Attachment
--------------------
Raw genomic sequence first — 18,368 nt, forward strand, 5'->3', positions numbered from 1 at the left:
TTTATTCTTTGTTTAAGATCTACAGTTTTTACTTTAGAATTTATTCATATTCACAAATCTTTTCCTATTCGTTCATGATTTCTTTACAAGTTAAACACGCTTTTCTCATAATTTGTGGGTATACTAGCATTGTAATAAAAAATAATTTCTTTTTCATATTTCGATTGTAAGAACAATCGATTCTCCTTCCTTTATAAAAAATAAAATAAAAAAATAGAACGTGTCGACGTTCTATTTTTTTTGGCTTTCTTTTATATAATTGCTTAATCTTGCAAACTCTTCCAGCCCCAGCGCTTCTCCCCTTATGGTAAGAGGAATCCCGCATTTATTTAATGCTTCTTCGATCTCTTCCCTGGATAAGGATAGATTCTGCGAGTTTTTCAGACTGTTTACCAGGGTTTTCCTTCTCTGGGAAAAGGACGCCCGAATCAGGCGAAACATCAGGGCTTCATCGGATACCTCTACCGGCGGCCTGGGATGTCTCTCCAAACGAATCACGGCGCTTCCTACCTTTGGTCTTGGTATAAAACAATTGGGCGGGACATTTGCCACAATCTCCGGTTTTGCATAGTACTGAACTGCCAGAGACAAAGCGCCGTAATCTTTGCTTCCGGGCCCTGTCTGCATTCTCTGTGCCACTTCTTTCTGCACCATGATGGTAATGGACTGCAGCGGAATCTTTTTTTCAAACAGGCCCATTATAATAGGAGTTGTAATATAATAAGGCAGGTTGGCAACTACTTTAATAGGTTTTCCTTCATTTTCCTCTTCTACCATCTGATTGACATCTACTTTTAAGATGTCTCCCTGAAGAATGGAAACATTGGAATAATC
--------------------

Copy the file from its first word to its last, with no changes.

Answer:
Raw genomic sequence first — 18,368 nt, forward strand, 5'->3', positions numbered from 1 at the left:
TTTATTCTTTGTTTAAGATCTACAGTTTTTACTTTAGAATTTATTCATATTCACAAATCTTTTCCTATTCGTTCATGATTTCTTTACAAGTTAAACACGCTTTTCTCATAATTTGTGGGTATACTAGCATTGTAATAAAAAATAATTTCTTTTTCATATTTCGATTGTAAGAACAATCGATTCTCCTTCCTTTATAAAAAATAAAATAAAAAAATAGAACGTGTCGACGTTCTATTTTTTTTGGCTTTCTTTTATATAATTGCTTAATCTTGCAAACTCTTCCAGCCCCAGCGCTTCTCCCCTTATGGTAAGAGGAATCCCGCATTTATTTAATGCTTCTTCGATCTCTTCCCTGGATAAGGATAGATTCTGCGAGTTTTTCAGACTGTTTACCAGGGTTTTCCTTCTCTGGGAAAAGGACGCCCGAATCAGGCGAAACATCAGGGCTTCATCGGATACCTCTACCGGCGGCCTGGGATGTCTCTCCAAACGAATCACGGCGCTTCCTACCTTTGGTCTTGGTATAAAACAATTGGGCGGGACATTTGCCACAATCTCCGGTTTTGCATAGTACTGAACTGCCAGAGACAAAGCGCCGTAATCTTTGCTTCCGGGCCCTGTCTGCATTCTCTGTGCCACTTCTTTCTGCACCATGATGGTAATGGACTGCAGCGGAATCTTTTTTTCAAACAGGCCCATTATAATAGGAGTTGTAATATAATAAGGCAGGTTGGCAACTACTTTAATAGGTTTTCCTTCATTTTCCTCTTCTACCATCTGATTGACATCTACTTTTAAGATGTCTCCCTGAAGAATGGAAACATTGGAATAATC